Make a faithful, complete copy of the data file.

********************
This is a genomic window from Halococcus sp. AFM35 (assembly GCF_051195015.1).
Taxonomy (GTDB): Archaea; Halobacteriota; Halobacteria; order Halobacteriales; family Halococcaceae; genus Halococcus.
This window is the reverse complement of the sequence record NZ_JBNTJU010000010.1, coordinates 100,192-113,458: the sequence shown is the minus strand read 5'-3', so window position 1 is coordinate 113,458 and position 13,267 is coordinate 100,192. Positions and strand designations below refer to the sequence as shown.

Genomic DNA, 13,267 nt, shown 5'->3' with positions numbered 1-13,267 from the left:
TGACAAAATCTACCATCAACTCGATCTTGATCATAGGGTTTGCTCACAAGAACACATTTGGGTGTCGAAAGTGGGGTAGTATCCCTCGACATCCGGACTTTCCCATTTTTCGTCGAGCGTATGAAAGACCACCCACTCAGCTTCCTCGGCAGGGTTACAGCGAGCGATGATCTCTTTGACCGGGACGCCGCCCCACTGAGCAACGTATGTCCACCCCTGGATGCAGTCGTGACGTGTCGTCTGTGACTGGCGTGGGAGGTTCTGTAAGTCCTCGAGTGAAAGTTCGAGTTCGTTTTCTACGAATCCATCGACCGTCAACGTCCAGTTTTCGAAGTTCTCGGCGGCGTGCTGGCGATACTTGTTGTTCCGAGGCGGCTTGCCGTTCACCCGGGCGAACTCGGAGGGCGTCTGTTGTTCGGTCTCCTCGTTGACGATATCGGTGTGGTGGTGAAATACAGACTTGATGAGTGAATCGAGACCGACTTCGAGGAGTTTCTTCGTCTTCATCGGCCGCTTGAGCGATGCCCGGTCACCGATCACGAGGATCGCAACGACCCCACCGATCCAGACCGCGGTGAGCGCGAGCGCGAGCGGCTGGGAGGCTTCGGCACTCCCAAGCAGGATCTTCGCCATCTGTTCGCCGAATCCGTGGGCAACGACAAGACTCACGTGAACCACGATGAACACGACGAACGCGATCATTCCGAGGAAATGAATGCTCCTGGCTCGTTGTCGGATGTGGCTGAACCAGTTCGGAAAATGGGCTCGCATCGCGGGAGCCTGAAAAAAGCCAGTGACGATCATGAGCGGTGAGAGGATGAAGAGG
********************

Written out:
This is a genomic window from Halococcus sp. AFM35 (assembly GCF_051195015.1).
Taxonomy (GTDB): Archaea; Halobacteriota; Halobacteria; order Halobacteriales; family Halococcaceae; genus Halococcus.
This window is the reverse complement of the sequence record NZ_JBNTJU010000010.1, coordinates 100,192-113,458: the sequence shown is the minus strand read 5'-3', so window position 1 is coordinate 113,458 and position 13,267 is coordinate 100,192. Positions and strand designations below refer to the sequence as shown.

Genomic DNA, 13,267 nt, shown 5'->3' with positions numbered 1-13,267 from the left:
TGACAAAATCTACCATCAACTCGATCTTGATCATAGGGTTTGCTCACAAGAACACATTTGGGTGTCGAAAGTGGGGTAGTATCCCTCGACATCCGGACTTTCCCATTTTTCGTCGAGCGTATGAAAGACCACCCACTCAGCTTCCTCGGCAGGGTTACAGCGAGCGATGATCTCTTTGACCGGGACGCCGCCCCACTGAGCAACGTATGTCCACCCCTGGATGCAGTCGTGACGTGTCGTCTGTGACTGGCGTGGGAGGTTCTGTAAGTCCTCGAGTGAAAGTTCGAGTTCGTTTTCTACGAATCCATCGACCGTCAACGTCCAGTTTTCGAAGTTCTCGGCGGCGTGCTGGCGATACTTGTTGTTCCGAGGCGGCTTGCCGTTCACCCGGGCGAACTCGGAGGGCGTCTGTTGTTCGGTCTCCTCGTTGACGATATCGGTGTGGTGGTGAAATACAGACTTGATGAGTGAATCGAGACCGACTTCGAGGAGTTTCTTCGTCTTCATCGGCCGCTTGAGCGATGCCCGGTCACCGATCACGAGGATCGCAACGACCCCACCGATCCAGACCGCGGTGAGCGCGAGCGCGAGCGGCTGGGAGGCTTCGGCACTCCCAAGCAGGATCTTCGCCATCTGTTCGCCGAATCCGTGGGCAACGACAAGACTCACGTGAACCACGATGAACACGACGAACGCGATCATTCCGAGGAAATGAATGCTCCTGGCTCGTTGTCGGATGTGGCTGAACCAGTTCGGAAAATGGGCTCGCATCGCGGGAGCCTGAAAAAAGCCAGTGACGATCATGAGCGGTGAGAGGATGAAGAGG